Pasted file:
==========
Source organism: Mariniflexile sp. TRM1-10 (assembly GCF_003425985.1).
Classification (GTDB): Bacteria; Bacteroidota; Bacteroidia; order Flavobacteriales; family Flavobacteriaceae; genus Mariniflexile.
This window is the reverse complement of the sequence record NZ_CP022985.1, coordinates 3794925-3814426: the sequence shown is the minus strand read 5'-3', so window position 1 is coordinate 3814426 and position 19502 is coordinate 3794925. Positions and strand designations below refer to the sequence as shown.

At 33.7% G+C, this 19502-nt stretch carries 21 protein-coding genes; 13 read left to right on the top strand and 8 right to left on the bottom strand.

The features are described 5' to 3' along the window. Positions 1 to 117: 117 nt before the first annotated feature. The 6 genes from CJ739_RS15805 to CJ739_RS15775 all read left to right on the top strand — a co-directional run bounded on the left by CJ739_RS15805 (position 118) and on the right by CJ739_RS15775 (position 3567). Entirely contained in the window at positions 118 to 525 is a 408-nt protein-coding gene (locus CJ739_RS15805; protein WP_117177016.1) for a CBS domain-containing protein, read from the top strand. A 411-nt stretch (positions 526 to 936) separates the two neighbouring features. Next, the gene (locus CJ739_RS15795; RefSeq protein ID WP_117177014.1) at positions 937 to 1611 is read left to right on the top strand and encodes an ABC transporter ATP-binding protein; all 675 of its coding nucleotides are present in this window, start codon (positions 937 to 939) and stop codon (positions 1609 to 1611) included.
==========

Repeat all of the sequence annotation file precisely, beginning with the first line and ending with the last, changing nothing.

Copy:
Source organism: Mariniflexile sp. TRM1-10 (assembly GCF_003425985.1).
Classification (GTDB): Bacteria; Bacteroidota; Bacteroidia; order Flavobacteriales; family Flavobacteriaceae; genus Mariniflexile.
This window is the reverse complement of the sequence record NZ_CP022985.1, coordinates 3794925-3814426: the sequence shown is the minus strand read 5'-3', so window position 1 is coordinate 3814426 and position 19502 is coordinate 3794925. Positions and strand designations below refer to the sequence as shown.

At 33.7% G+C, this 19502-nt stretch carries 21 protein-coding genes; 13 read left to right on the top strand and 8 right to left on the bottom strand.

The features are described 5' to 3' along the window. Positions 1 to 117: 117 nt before the first annotated feature. The 6 genes from CJ739_RS15805 to CJ739_RS15775 all read left to right on the top strand — a co-directional run bounded on the left by CJ739_RS15805 (position 118) and on the right by CJ739_RS15775 (position 3567). Entirely contained in the window at positions 118 to 525 is a 408-nt protein-coding gene (locus CJ739_RS15805; protein WP_117177016.1) for a CBS domain-containing protein, read from the top strand. A 411-nt stretch (positions 526 to 936) separates the two neighbouring features. Next, the gene (locus CJ739_RS15795; RefSeq protein ID WP_117177014.1) at positions 937 to 1611 is read left to right on the top strand and encodes an ABC transporter ATP-binding protein; all 675 of its coding nucleotides are present in this window, start codon (positions 937 to 939) and stop codon (positions 1609 to 1611) included.